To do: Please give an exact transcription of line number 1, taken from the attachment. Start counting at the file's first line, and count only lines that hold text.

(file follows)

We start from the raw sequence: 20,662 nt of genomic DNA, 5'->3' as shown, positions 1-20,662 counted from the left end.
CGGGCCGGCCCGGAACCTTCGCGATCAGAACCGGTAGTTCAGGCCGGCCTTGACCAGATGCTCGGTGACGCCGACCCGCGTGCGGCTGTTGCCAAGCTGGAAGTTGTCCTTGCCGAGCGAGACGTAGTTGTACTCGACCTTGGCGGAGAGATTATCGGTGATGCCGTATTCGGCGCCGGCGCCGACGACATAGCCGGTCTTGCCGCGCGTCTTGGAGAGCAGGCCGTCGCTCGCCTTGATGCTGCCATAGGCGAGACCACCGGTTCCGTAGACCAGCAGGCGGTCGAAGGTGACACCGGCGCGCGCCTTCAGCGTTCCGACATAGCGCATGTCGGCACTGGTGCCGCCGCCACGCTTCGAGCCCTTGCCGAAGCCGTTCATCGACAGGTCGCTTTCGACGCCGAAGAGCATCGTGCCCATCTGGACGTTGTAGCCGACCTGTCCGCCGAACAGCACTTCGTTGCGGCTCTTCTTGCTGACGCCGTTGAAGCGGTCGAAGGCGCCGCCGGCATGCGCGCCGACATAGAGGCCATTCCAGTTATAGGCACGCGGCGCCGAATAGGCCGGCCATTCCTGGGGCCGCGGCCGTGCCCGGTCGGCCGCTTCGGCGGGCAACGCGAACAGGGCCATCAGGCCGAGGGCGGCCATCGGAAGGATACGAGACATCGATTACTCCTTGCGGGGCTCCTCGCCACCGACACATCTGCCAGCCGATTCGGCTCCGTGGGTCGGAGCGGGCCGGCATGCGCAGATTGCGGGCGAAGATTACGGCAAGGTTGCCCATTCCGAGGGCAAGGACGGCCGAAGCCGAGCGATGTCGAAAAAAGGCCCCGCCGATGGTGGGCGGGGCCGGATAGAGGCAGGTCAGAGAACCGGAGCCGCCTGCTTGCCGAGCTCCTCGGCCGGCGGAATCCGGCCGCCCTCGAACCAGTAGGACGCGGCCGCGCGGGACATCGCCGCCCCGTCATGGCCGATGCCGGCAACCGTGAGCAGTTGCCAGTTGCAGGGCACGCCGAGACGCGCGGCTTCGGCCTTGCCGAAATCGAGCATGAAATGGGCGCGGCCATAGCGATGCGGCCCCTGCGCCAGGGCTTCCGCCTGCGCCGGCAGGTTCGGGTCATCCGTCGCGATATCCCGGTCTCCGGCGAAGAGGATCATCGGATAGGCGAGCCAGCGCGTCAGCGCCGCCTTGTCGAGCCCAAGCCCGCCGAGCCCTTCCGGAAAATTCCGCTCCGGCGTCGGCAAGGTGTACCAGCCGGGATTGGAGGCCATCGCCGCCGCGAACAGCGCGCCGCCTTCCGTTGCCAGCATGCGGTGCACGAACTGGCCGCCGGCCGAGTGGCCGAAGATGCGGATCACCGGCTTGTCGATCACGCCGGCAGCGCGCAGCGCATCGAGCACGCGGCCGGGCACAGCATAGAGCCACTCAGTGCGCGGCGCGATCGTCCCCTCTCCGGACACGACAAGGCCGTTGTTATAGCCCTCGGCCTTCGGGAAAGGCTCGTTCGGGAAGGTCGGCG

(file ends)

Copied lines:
We start from the raw sequence: 20,662 nt of genomic DNA, 5'->3' as shown, positions 1-20,662 counted from the left end.